Monday, 14 February 2011

We studied the supposedly didactic nature of

Victorian children's literature when I was doing my teacher training.
"School Librarianship One" effectively disguised that the subject was really about children's literature. Very few people did it. I was the only person in my year who did the subject and I had to attend a different college in order to do it. Even if they had said "Children's Literature" I doubt there would have been many takers. My fellow students showed little, if any, interest in children's books. After all they were going to be teachers of primary school children. Books were something children read for pleasure, in their spare time. It was not something you needed to know about. I often wonder how they managed to teach English.
But School Librarianship One was the subject I enjoyed the most. There was a good deal of reading involved but I was already familiar with most of the books, even the Victorian era books. I knew Stalky & Co, Tom Brown's Schooldays and At the Back of the North Wind. I knew my Carroll, my Sewell and my Twain. My father read Rosetti to me before I went to school and my paternal grandparents gave me Tom and the Water Babies for my fifth birthday.
I was supposed to look at these books in a different way now that I was "studying" them. I was supposed to see many of them as didactic. I was supposed to appreciate their religious, moral and social lessons or commentary. Reading them as a child however I had read them as stories. I know I felt sorry for Tom but it was a story. It was not a social commentary.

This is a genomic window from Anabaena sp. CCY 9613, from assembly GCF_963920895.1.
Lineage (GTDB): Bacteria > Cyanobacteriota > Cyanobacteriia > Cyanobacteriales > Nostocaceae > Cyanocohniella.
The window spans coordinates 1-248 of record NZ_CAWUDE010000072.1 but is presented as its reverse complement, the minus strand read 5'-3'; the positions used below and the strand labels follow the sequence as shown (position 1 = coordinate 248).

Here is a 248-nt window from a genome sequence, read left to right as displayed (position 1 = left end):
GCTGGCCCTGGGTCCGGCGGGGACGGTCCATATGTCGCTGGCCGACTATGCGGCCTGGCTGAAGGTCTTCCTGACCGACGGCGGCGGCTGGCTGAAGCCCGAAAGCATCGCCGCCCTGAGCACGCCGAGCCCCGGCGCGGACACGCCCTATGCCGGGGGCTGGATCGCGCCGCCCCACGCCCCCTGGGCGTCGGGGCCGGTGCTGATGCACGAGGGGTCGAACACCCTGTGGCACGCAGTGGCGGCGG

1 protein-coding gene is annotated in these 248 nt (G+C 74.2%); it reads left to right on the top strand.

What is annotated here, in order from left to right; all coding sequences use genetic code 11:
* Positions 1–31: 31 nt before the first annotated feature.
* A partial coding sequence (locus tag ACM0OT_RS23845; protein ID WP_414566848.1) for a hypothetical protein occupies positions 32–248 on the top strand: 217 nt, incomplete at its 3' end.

I read Eve Garnett's "The family from One End Street" and John Rowe Townsend's "Gumble's Yard" in the same way. They were stories first. I came to the social commentary later.
I have been more conscious of the "social commentary" in some of the more recent children's books I have read. In the 1980's and 1990's there were a rash of books about AIDS and other "social issues". Homosexuality, long a taboo issue even for adults, has been explored. Issues about race, religion and refugees have been explored.
There is nothing wrong with doing this but it seems to have been done very self-consciously. Some writers have sat down to write a book about "death" or "divorce" or "religious intolerance" or the "refugee issue". They have not sat down to write a story.
In School Librarianship One some of the early children's literature we read was criticised for being didactic. It has largely disappeared from the library shelves. "Black Beauty" is still on library shelves. So are some of the other early works I read.
I think it is the story which counts for children, not the social commentary.

1 comment:

Frances said...

"Carnation Lily, Lily Rose." I loved several books you mentioned: partic. "The Family From One End Street."
I totally agree about what is sometimes heavy-handed didactisism in modern books: particularly in English texts.
Apart from the fact that they are seldom the most engaging books, I think that, according to NLP, attaching strong sentiment at a time of (relative) personal helplessness is likely to be counter productive.